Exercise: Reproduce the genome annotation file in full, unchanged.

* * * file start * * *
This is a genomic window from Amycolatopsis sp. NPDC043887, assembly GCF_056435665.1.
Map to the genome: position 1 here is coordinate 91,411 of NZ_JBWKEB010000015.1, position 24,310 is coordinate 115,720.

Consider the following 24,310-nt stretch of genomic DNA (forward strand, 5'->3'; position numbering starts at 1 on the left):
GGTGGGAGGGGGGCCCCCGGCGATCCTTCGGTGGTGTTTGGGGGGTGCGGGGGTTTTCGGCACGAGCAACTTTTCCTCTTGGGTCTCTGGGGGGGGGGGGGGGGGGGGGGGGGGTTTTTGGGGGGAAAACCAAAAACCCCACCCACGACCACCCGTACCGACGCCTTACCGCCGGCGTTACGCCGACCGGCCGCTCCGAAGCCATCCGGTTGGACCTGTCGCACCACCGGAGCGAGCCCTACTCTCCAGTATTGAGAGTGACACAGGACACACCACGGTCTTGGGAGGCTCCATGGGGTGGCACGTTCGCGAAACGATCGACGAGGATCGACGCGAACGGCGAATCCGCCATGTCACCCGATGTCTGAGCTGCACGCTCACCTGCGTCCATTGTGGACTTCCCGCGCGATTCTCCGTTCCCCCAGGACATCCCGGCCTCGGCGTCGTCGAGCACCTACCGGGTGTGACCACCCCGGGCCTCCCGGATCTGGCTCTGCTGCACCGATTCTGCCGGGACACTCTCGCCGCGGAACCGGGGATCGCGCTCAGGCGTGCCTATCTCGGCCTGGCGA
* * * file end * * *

This is a genomic window from Amycolatopsis sp. NPDC043887, assembly GCF_056435665.1.
Map to the genome: position 1 here is coordinate 91,411 of NZ_JBWKEB010000015.1, position 24,310 is coordinate 115,720.

Consider the following 24,310-nt stretch of genomic DNA (forward strand, 5'->3'; position numbering starts at 1 on the left):
GGTGGGAGGGGGGCCCCCGGCGATCCTTCGGTGGTGTTTGGGGGGTGCGGGGGTTTTCGGCACGAGCAACTTTTCCTCTTGGGTCTCTGGGGGGGGGGGGGGGGGGGGGGGGGGTTTTTGGGGGGAAAACCAAAAACCCCACCCACGACCACCCGTACCGACGCCTTACCGCCGGCGTTACGCCGACCGGCCGCTCCGAAGCCATCCGGTTGGACCTGTCGCACCACCGGAGCGAGCCCTACTCTCCAGTATTGAGAGTGACACAGGACACACCACGGTCTTGGGAGGCTCCATGGGGTGGCACGTTCGCGAAACGATCGACGAGGATCGACGCGAACGGCGAATCCGCCATGTCACCCGATGTCTGAGCTGCACGCTCACCTGCGTCCATTGTGGACTTCCCGCGCGATTCTCCGTTCCCCCAGGACATCCCGGCCTCGGCGTCGTCGAGCACCTACCGGGTGTGACCACCCCGGGCCTCCCGGATCTGGCTCTGCTGCACCGATTCTGCCGGGACACTCTCGCCGCGGAACCGGGGATCGCGCTCAGGCGTGCCTATCTCGGCCTGGCGA